Skip to main content
By Edwin Arlington Robinson

Miniver Cheevy, child of scorn,

   Grew lean while he assailed the seasons;

He wept that he was ever born,

   And he had reasons.


Miniver loved the days of old

   When swords were bright and steeds were prancing;

The vision of a warrior bold

   Would set him dancing.


Miniver sighed for what was not,

   And dreamed, and rested from his labors;

He dreamed of Thebes and Camelot,

   And Priam’s neighbors.


Miniver mourned the ripe renown

   That made so many a name so fragrant;

He mourned Romance, now on the town,

   And Art, a vagrant.


Miniver loved the Medici,

   Albeit he had never seen one;

He would have sinned incessantly

   Could he have been one.


Miniver cursed the commonplace

   And eyed a khaki suit with loathing;

He missed the mediæval grace

   Of iron clothing.


Miniver scorned the gold he sought,

   But sore annoyed was he without it;

Miniver thought, and thought, and thought,

   And thought about it.


Miniver Cheevy, born too late,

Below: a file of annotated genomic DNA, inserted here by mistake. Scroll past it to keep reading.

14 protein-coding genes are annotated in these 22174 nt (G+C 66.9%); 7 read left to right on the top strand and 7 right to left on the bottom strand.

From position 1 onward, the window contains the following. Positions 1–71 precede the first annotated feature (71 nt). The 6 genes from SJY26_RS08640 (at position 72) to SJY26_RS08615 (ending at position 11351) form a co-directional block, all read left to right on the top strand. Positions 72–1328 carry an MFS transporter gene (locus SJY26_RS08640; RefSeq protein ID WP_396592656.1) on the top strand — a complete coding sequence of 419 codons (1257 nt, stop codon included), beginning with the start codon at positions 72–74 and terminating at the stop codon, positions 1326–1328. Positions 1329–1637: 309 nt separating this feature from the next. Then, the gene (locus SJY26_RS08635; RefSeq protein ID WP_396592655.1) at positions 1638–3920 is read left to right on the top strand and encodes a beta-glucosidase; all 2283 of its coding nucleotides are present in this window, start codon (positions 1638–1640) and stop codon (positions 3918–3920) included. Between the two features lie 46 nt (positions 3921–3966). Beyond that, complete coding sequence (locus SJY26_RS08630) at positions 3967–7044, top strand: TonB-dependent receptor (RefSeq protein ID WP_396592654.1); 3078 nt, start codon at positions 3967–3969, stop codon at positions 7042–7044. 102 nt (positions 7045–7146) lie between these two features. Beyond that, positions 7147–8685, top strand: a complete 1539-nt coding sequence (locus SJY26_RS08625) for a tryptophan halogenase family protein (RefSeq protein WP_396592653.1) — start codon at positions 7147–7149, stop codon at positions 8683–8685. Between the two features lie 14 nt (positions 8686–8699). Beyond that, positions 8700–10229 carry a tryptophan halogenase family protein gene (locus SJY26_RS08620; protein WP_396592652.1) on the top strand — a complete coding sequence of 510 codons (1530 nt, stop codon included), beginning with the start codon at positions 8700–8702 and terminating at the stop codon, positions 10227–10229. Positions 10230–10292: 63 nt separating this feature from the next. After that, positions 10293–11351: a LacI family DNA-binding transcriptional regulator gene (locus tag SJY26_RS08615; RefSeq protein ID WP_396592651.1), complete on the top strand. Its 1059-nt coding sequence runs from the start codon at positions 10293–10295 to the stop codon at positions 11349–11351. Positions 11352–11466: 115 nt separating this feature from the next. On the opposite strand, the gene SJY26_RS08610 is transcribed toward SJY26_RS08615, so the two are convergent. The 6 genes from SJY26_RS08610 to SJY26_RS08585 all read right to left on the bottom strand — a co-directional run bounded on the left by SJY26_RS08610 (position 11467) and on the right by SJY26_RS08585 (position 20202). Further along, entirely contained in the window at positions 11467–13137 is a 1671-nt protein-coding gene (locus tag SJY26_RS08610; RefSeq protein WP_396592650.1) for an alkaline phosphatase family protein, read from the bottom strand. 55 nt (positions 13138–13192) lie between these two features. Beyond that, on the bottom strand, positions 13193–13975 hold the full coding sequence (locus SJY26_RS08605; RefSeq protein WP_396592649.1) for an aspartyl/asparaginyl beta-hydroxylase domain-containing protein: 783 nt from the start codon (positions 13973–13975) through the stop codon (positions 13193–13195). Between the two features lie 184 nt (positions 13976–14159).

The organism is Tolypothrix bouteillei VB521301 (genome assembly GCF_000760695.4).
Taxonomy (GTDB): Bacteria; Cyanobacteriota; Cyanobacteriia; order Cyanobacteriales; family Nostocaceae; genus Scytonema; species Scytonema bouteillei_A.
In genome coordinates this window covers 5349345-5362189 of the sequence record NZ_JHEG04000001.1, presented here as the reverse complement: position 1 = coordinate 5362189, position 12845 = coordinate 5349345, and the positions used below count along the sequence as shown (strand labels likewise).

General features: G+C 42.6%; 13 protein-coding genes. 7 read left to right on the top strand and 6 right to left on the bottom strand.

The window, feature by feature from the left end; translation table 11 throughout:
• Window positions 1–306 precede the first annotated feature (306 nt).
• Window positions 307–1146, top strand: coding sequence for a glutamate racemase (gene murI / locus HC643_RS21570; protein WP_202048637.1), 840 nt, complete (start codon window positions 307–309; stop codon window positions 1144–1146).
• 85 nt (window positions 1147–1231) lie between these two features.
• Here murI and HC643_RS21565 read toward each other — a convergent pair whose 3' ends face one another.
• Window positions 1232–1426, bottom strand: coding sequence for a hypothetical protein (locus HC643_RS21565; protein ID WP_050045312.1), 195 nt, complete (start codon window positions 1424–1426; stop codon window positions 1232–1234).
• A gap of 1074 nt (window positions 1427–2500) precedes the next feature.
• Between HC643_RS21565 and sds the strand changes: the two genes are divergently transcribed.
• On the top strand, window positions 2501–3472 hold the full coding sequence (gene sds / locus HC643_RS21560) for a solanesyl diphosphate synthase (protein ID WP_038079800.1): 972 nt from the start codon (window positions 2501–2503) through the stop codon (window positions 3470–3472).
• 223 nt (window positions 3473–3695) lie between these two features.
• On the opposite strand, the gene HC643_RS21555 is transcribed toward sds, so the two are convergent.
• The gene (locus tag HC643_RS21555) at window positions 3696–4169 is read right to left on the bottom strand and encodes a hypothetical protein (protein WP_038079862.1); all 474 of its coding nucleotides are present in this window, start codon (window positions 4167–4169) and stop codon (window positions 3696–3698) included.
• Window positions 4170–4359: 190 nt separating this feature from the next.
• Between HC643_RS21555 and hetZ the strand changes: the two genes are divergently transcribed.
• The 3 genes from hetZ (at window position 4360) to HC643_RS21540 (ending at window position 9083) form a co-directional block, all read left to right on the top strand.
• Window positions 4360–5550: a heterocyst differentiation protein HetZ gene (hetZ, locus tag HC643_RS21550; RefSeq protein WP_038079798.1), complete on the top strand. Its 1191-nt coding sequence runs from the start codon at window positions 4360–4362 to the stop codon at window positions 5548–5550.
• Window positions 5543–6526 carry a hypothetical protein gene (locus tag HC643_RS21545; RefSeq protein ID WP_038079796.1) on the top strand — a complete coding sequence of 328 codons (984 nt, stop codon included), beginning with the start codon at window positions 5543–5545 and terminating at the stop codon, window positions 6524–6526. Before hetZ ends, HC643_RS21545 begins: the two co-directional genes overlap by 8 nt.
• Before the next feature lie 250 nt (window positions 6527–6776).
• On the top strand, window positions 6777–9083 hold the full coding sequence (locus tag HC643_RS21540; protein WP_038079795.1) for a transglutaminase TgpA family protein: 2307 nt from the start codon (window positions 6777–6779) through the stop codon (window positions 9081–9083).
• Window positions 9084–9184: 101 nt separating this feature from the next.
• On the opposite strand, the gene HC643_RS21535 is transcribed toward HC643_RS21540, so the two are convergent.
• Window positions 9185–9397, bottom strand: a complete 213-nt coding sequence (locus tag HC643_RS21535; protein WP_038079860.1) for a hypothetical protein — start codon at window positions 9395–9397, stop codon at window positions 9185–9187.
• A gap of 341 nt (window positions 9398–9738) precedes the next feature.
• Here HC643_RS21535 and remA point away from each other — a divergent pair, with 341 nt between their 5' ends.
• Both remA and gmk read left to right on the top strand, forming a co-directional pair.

Scratched his head and kept on thinking;

Miniver coughed, and called it fate,

   And kept on drinking.


n/a

Poet Bio

Edwin Arlington Robinson is America’s poet laureate of unhappiness. In patiently crafted verse of great sonority, he portrays men and women suffering from life’s ordeals yet striving to understand and master their fates. Robinson’s tragic vision had its roots in a youth spent in the small town of Gardiner, Maine. So sensitive he claimed he came into the world “with his skin inside out,” he once told a fellow poet that at six he had sat in a rocking chair and wondered why he’d been born.

More By This Poet

More Poems about Living

Browse poems about Living

More Poems about Mythology & Folklore

Browse poems about Mythology & Folklore